Central nervous system (CNS) infections present an ongoing diagnostic challenge for clinicians, with an aetiological agent remaining unidentified in the majority of cases even in high-income settings. This review summarizes developments in a range of diagnostic methods published in the past 18 months.
Several commercial assays exist for the detection of viral, bacterial and fungal pathogens using single multiplex PCR. Multicentre validation of the Biofire FilmArray panel illustrated high sensitivity for bacterial and fungal pathogens, but poor results for Cryptococcus species detection. The development of microarray cards for bacterial CNS pathogens shows promise but requires further validation. Few developments have been made in proteomics and transcriptomics, contrasted with significant increase in the use of metagenomic (or unbiased) sequencing. Novel viruses causing CNS infection have been described using this technique but contamination, cost, expertise and turnaround time requirements remain restrictive. Finally, the development of Gene Xpert and Ultra has revolutionized tuberculosis meningitis diagnostics with newly released recommendations for their use from the WHO.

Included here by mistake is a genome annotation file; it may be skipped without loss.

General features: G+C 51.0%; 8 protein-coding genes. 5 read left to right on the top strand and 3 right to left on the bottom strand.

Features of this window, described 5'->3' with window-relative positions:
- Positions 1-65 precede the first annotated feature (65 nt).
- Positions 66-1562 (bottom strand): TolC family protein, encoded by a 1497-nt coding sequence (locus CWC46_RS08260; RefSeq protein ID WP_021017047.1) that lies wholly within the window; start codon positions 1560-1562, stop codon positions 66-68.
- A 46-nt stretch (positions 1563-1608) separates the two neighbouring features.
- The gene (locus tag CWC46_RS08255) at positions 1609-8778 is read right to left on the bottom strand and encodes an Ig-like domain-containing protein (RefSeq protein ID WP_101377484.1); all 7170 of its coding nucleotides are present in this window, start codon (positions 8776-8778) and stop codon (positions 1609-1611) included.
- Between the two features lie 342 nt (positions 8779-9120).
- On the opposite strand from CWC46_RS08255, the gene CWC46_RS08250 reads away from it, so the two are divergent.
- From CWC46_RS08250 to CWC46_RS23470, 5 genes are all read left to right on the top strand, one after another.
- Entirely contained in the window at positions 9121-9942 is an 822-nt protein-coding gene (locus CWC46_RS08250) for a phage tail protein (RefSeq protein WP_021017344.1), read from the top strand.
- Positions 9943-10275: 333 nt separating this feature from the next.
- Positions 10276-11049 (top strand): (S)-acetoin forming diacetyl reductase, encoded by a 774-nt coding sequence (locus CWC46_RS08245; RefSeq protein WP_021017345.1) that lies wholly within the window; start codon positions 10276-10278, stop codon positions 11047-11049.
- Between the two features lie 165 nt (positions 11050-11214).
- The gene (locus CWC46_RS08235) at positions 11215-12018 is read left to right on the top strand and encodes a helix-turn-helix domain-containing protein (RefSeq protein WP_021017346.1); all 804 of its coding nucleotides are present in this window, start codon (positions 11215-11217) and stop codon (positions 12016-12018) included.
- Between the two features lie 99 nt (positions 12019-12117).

Progress has been made in the clinical validation and international recommendation of PCR-based tests for CNS infections. Sequencing techniques present the most dynamic field, although significant ongoing challenges persist.
aDivision of Infection and Immunity, University College London
bLondon School of Hygiene and Tropical Medicine, London
cDepartment of Biochemistry, University of Oxford, Oxford, UK
dLaos-Oxford-Mahosot Hospital Wellcome Trust Research Unit, Mahosot Hospital, Vientiane, Laos
Correspondence to Professor Judith Breuer, Division of Infection and Immunity, University College London, Cruciform Building, Gower Street, London WC1E 6BT, UK. Tel: +44 20 3108 2130 (internal 52130); fax: +44 20 3108 2123; e-mail: email@example.com